JERK CHICKEN Serves – 4-6
- I lime, juice & finely grated rind
- 8 chicken legs or thigh fillets
- 2 tsp McCormicks Cajun spice mix ( see below)
- 1 hot red chilli, chopped
- 6 garlic cloves, crushed
- 1 tsp cinnamon
- 2 tsp g allspice
- 1 tsp coarsely ground pepper
- 1 tsp freshly grated nutmeg
- 3 tb dark brown sugar
- 1 onion, chopped
- 3 spring onions /scallions, chopped
- 2 sprigs of fresh thyme
- 1 tb fresh ginger, chopped
- 1 tb soy sauce
- 2 tsp chicken stock/bouillon powder
- Pat chicken dry. Rub with lime juice and 2 teaspoons creole spice
- Heat oil in a frypan/sauté pan over medium heat, add onion, chilli, & garlic, sauté about 2-3 minutes.
- Add nutmeg, brown sugar, allspice, cinnamon and continue stirring until the sugar melts and the mixture starts to clump together.
- Remove from the heat and let it cool
- Place in a food processor or blender, then add rest of ingredients. Pulse for about 30 seconds until well blended
- Cover the chicken with jerk marinate, cover and refrigerate for at least 2 hours, preferably overnight. Use gloves to rub mix into chicken.
- Preheat oven to 220°C/ 425°F. Drain chicken, reserve the marinade, place on a wire rack if possible, over a lined baking tray, or on lined tray in a single layer.
- Bake chicken until cooked through and skin is crispy, about 30-50 minutes, turn chicken half way through.
- Simmer the remaining marinade for about 7 minutes till thickened. Serve with chicken.
Cajun or creole spice mix, if you can’t find this blend, you can make a simple version of your own –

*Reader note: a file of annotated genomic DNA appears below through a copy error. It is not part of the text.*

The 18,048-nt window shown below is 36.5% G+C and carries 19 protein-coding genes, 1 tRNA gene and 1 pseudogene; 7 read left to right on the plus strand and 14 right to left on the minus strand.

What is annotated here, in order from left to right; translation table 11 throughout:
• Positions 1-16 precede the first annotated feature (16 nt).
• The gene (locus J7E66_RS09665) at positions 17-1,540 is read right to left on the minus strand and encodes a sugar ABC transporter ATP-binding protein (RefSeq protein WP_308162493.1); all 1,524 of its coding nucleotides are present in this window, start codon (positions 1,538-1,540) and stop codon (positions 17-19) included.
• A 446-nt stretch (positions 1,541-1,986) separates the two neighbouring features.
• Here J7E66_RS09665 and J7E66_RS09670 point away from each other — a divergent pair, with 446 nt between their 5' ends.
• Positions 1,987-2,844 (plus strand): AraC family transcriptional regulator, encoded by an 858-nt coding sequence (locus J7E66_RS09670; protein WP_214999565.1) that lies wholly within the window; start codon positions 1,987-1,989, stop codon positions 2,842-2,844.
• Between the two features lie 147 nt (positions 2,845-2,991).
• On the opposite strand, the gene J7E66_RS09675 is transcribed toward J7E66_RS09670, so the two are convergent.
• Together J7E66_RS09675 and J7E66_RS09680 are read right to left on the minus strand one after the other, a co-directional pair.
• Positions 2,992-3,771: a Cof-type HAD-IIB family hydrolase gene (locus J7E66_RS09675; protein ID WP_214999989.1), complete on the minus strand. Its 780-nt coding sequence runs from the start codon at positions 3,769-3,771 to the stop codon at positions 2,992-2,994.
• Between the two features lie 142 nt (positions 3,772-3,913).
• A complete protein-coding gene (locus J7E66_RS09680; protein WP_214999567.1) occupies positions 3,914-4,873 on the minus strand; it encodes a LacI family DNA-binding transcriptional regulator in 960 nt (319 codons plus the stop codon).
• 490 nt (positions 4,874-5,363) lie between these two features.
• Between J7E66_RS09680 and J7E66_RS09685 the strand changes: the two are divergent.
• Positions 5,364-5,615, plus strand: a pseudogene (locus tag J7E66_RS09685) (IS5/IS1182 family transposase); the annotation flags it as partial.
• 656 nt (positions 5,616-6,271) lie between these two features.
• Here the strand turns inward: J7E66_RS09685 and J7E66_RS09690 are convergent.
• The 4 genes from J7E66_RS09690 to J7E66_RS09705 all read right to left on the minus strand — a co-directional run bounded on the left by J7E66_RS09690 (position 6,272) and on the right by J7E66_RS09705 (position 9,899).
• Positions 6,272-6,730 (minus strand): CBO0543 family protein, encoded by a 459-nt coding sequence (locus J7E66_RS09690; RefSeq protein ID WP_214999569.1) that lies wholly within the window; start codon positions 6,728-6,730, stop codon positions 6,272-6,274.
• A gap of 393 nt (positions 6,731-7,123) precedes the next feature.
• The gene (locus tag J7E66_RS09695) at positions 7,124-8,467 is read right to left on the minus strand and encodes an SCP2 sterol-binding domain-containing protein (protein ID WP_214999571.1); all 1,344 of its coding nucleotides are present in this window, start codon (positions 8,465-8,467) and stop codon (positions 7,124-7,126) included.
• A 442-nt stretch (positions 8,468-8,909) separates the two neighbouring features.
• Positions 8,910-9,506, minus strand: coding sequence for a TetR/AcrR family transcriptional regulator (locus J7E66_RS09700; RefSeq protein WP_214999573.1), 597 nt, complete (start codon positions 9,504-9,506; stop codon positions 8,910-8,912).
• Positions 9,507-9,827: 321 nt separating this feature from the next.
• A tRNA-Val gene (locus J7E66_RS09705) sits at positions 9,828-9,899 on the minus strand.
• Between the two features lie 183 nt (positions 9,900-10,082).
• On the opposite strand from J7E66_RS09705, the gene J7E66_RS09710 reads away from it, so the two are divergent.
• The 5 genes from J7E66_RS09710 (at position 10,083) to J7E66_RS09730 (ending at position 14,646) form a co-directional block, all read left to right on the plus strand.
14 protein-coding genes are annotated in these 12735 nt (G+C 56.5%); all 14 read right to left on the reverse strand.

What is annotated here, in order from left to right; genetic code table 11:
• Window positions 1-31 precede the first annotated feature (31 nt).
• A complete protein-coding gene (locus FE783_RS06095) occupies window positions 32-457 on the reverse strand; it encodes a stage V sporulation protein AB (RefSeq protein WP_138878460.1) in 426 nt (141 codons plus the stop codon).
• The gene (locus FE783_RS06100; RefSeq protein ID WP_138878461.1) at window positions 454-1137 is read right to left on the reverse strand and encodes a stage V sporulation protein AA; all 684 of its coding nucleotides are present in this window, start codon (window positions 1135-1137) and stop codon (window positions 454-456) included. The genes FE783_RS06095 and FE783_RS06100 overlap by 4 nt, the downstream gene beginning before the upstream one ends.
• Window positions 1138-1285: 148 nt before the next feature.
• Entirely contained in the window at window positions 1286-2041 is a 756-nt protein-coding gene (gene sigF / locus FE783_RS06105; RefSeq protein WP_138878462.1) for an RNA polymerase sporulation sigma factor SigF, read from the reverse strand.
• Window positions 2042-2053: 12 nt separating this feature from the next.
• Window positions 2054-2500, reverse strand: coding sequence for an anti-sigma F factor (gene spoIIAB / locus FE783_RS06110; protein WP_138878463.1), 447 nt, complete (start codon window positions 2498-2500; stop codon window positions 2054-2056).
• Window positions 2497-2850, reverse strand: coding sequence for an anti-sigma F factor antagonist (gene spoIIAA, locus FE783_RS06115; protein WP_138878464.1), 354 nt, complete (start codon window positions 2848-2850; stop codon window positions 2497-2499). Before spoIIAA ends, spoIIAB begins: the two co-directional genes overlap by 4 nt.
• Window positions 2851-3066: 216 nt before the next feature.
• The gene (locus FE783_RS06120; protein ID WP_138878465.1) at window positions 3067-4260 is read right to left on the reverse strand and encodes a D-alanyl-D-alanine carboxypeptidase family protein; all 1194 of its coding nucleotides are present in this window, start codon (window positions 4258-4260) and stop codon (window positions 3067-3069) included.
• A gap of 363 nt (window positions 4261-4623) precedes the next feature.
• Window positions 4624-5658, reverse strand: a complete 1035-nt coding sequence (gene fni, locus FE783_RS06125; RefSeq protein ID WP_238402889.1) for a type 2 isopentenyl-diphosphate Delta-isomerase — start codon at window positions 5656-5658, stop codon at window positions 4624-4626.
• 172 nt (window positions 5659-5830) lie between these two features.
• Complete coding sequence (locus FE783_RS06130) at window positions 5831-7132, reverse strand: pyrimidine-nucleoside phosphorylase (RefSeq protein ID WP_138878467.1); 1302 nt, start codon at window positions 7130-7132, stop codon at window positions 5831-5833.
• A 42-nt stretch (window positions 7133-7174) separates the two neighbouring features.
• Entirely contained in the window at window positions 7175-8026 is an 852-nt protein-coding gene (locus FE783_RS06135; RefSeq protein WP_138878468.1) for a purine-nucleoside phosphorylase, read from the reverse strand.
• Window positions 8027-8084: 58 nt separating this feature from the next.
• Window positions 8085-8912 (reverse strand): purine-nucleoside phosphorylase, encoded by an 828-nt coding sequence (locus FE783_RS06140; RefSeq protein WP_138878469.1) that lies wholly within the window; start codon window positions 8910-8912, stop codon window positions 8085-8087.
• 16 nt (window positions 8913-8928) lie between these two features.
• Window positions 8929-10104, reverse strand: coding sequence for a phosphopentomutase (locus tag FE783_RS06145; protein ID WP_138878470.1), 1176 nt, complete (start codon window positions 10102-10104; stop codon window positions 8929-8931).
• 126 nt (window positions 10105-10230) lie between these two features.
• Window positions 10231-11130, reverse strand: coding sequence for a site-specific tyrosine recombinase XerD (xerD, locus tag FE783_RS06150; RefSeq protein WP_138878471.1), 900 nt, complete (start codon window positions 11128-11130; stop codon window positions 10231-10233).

- 2 tsp onion powder
- 2 tsp garlic powder
- 2 tsp dried oregano
- 2 tsp dried thyme
- 2 tsp fresh gr, black pepper
- 1 tsp cayenne pepper
- 1 tb + 1 tsp paprika
- 2 tsp salt
Mix all together. Will keep well.
Rice n Beans
- ¼ cup oil
- 2 garlic clove crushed
- ½ medium onion, diced
- 2 teaspoons creole spice
- 2 cups uncooked long grain/jasmine rice
- 1 sprig fresh thyme or ½ tsp dried thyme
- 400 ml can (1¾ cups) coconut milk
- 400 gm can red kidney beans, rinsed and drained
- 2 bay leaves
- salt and fresh ground pepper
- 1 teaspoon chicken stock powder/bouillon (optional)
- 1 whole red chilli (optional)
- 1 teaspoons paprika
- Rinse rice three times & drain.
- Heat oil in a medium saucepan, add onions, garlic, thyme, and hot chilli, sauté for a minute.
- Stir in rice for 1 minute, add beans, then add rest of ingredients with 1 cup of water.
- Bring to a boil reduce heat, and cover. Simmer on low 12 minutes until tender.
- Don’t take lid off to check until 12 minutes. surface should be pocked if cooked. If too wet, leave with lid on 10 minutes to dry out. If too dry and rice still hard, add little bit of extra water, cover and cook 5 more minutes on low.
- Stir gently to serve. Can be cooked half an hour ahead and will stay hot covered on stove top.
This tasty rice was yummy enough to enjoy on its own, but with the delicious jerk chicken was really terrific. We all enjoyed this meal, the chicken was particularly good and we would happily have this dish again. In future I’d make sure to marinate extra chicken , be great in a salad, on a sandwich, or tossed with fried rice. Score 8.5/10